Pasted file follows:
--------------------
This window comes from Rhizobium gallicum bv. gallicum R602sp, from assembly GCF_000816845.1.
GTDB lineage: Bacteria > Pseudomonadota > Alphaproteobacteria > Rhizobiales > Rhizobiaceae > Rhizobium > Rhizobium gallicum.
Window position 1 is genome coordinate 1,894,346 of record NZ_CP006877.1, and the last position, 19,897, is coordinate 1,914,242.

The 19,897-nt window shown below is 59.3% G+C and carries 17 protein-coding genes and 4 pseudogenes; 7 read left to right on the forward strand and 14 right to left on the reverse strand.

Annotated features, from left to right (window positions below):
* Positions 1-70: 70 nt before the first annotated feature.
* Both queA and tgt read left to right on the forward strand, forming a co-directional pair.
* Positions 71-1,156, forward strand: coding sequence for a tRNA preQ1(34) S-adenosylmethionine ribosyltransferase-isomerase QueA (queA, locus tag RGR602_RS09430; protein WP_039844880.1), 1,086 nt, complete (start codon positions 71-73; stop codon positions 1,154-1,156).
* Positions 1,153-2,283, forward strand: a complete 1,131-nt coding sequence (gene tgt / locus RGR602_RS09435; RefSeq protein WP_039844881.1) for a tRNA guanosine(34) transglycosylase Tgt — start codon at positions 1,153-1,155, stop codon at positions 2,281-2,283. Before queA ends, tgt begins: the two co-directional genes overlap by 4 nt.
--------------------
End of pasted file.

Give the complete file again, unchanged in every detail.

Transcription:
This window comes from Rhizobium gallicum bv. gallicum R602sp, from assembly GCF_000816845.1.
GTDB lineage: Bacteria > Pseudomonadota > Alphaproteobacteria > Rhizobiales > Rhizobiaceae > Rhizobium > Rhizobium gallicum.
Window position 1 is genome coordinate 1,894,346 of record NZ_CP006877.1, and the last position, 19,897, is coordinate 1,914,242.

The 19,897-nt window shown below is 59.3% G+C and carries 17 protein-coding genes and 4 pseudogenes; 7 read left to right on the forward strand and 14 right to left on the reverse strand.

Annotated features, from left to right (window positions below):
* Positions 1-70: 70 nt before the first annotated feature.
* Both queA and tgt read left to right on the forward strand, forming a co-directional pair.
* Positions 71-1,156, forward strand: coding sequence for a tRNA preQ1(34) S-adenosylmethionine ribosyltransferase-isomerase QueA (queA, locus tag RGR602_RS09430; protein WP_039844880.1), 1,086 nt, complete (start codon positions 71-73; stop codon positions 1,154-1,156).
* Positions 1,153-2,283, forward strand: a complete 1,131-nt coding sequence (gene tgt / locus RGR602_RS09435; RefSeq protein WP_039844881.1) for a tRNA guanosine(34) transglycosylase Tgt — start codon at positions 1,153-1,155, stop codon at positions 2,281-2,283. Before queA ends, tgt begins: the two co-directional genes overlap by 4 nt.